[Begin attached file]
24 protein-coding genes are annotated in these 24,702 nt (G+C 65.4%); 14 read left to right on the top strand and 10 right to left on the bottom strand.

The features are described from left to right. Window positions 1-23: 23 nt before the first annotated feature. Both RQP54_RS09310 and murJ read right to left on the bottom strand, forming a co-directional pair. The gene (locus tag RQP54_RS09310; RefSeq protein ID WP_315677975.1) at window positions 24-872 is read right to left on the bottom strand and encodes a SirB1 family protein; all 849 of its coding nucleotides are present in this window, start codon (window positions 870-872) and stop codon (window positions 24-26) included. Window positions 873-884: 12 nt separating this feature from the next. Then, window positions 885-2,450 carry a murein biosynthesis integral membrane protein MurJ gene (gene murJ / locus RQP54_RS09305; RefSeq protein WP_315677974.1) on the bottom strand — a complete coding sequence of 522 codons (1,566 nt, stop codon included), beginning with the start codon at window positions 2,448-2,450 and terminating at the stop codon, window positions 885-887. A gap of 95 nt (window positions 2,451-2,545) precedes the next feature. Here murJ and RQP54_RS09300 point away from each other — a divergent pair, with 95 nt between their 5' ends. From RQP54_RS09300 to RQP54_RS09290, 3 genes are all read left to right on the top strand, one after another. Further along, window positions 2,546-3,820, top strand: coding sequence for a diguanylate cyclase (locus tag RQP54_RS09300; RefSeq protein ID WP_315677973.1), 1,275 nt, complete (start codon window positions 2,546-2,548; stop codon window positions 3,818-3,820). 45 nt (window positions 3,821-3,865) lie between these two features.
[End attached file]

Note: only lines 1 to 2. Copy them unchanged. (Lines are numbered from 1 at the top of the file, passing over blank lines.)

24 protein-coding genes are annotated in these 24,702 nt (G+C 65.4%); 14 read left to right on the top strand and 10 right to left on the bottom strand.

The features are described from left to right. Window positions 1-23: 23 nt before the first annotated feature. Both RQP54_RS09310 and murJ read right to left on the bottom strand, forming a co-directional pair. The gene (locus tag RQP54_RS09310; RefSeq protein ID WP_315677975.1) at window positions 24-872 is read right to left on the bottom strand and encodes a SirB1 family protein; all 849 of its coding nucleotides are present in this window, start codon (window positions 870-872) and stop codon (window positions 24-26) included. Window positions 873-884: 12 nt separating this feature from the next. Then, window positions 885-2,450 carry a murein biosynthesis integral membrane protein MurJ gene (gene murJ / locus RQP54_RS09305; RefSeq protein WP_315677974.1) on the bottom strand — a complete coding sequence of 522 codons (1,566 nt, stop codon included), beginning with the start codon at window positions 2,448-2,450 and terminating at the stop codon, window positions 885-887. A gap of 95 nt (window positions 2,451-2,545) precedes the next feature. Here murJ and RQP54_RS09300 point away from each other — a divergent pair, with 95 nt between their 5' ends. From RQP54_RS09300 to RQP54_RS09290, 3 genes are all read left to right on the top strand, one after another. Further along, window positions 2,546-3,820, top strand: coding sequence for a diguanylate cyclase (locus tag RQP54_RS09300; RefSeq protein ID WP_315677973.1), 1,275 nt, complete (start codon window positions 2,546-2,548; stop codon window positions 3,818-3,820). 45 nt (window positions 3,821-3,865) lie between these two features.